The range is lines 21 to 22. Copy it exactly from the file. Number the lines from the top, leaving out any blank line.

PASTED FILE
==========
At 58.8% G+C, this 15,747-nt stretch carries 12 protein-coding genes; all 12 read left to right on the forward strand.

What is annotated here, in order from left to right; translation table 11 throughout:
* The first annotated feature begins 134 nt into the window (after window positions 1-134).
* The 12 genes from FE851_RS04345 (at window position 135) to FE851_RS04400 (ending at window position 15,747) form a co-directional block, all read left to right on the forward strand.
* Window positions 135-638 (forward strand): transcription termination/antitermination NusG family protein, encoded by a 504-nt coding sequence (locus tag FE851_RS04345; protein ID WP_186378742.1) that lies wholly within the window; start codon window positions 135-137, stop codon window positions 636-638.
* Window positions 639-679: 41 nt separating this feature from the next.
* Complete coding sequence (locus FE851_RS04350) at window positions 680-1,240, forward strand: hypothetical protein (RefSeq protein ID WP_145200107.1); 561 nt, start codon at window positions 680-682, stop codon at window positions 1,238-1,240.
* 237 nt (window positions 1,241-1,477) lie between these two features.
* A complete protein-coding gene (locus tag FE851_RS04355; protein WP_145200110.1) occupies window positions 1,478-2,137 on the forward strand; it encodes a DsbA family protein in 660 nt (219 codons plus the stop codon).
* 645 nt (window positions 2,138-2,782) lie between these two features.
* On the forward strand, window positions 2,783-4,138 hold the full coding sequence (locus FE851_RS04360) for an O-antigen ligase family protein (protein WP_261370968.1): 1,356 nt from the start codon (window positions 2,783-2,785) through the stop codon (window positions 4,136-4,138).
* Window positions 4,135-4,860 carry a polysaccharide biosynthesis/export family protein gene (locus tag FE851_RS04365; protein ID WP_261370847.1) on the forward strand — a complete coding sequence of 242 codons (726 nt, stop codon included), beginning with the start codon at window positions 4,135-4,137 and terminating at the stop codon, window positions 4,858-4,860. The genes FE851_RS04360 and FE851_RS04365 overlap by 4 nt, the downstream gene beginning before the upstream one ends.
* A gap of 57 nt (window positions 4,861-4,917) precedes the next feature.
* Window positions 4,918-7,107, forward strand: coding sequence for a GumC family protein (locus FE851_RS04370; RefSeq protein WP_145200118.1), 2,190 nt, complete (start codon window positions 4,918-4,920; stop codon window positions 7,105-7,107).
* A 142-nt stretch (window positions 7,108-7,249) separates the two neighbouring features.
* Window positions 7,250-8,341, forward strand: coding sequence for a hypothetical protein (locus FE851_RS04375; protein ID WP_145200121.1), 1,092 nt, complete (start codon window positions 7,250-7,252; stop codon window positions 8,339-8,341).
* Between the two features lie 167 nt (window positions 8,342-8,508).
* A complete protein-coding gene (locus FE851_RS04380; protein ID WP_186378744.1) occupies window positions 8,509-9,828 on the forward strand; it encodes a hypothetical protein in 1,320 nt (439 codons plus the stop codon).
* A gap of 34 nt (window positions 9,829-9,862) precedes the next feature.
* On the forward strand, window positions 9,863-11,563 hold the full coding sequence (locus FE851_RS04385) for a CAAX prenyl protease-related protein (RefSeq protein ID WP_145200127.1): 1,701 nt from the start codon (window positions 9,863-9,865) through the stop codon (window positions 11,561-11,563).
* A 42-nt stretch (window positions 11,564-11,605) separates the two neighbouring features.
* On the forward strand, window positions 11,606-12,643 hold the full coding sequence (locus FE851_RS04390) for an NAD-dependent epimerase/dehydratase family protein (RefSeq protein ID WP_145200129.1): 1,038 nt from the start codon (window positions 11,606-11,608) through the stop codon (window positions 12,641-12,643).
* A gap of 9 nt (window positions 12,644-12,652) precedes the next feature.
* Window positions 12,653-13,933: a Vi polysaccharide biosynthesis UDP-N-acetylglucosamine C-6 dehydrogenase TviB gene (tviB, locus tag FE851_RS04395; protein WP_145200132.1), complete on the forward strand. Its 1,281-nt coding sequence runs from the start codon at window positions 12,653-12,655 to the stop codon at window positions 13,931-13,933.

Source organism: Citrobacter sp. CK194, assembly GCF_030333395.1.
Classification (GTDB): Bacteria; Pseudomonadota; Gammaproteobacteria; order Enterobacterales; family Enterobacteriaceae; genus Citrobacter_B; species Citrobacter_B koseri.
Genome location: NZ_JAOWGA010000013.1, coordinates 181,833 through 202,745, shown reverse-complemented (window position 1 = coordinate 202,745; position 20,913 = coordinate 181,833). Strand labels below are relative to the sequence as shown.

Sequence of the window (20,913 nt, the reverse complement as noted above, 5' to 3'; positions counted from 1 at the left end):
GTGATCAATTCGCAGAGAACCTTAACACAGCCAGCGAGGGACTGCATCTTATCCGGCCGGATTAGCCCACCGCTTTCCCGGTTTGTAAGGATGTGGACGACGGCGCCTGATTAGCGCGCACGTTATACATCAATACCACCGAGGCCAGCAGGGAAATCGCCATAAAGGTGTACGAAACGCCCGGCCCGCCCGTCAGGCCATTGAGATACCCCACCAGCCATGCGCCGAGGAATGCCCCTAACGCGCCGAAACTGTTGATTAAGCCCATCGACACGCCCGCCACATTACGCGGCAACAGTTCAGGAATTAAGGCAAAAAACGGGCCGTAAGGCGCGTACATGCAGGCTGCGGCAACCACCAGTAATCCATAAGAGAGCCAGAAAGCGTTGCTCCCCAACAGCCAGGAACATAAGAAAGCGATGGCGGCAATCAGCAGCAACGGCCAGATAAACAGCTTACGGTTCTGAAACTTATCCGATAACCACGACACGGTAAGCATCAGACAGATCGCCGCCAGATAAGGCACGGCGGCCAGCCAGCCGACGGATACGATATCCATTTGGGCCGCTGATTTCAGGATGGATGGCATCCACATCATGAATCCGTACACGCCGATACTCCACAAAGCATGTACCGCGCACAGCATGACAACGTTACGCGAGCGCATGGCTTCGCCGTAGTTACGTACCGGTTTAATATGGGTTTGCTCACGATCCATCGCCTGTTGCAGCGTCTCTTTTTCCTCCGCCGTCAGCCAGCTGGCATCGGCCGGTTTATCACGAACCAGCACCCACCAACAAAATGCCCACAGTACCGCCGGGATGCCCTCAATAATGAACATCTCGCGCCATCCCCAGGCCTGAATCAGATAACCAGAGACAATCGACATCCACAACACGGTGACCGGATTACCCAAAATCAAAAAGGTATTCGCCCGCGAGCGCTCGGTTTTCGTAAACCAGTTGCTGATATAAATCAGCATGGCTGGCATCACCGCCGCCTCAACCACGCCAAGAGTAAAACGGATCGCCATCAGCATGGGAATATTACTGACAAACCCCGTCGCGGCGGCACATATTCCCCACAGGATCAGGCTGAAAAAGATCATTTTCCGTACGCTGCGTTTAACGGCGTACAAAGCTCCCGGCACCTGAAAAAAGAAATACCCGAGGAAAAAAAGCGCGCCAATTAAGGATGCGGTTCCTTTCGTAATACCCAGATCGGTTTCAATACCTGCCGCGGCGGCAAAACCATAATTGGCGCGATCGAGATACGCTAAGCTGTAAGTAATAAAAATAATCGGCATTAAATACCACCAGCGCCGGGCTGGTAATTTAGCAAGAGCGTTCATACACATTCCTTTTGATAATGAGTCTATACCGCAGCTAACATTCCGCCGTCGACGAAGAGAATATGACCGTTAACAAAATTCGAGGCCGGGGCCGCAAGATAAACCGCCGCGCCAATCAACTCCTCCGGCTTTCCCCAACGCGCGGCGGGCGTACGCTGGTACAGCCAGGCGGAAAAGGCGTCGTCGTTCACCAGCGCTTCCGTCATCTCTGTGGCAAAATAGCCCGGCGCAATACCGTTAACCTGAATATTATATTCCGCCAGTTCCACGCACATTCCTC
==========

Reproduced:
* A 42-nt stretch (window positions 11,564-11,605) separates the two neighbouring features.
* On the forward strand, window positions 11,606-12,643 hold the full coding sequence (locus FE851_RS04390) for an NAD-dependent epimerase/dehydratase family protein (RefSeq protein ID WP_145200129.1): 1,038 nt from the start codon (window positions 11,606-11,608) through the stop codon (window positions 12,641-12,643).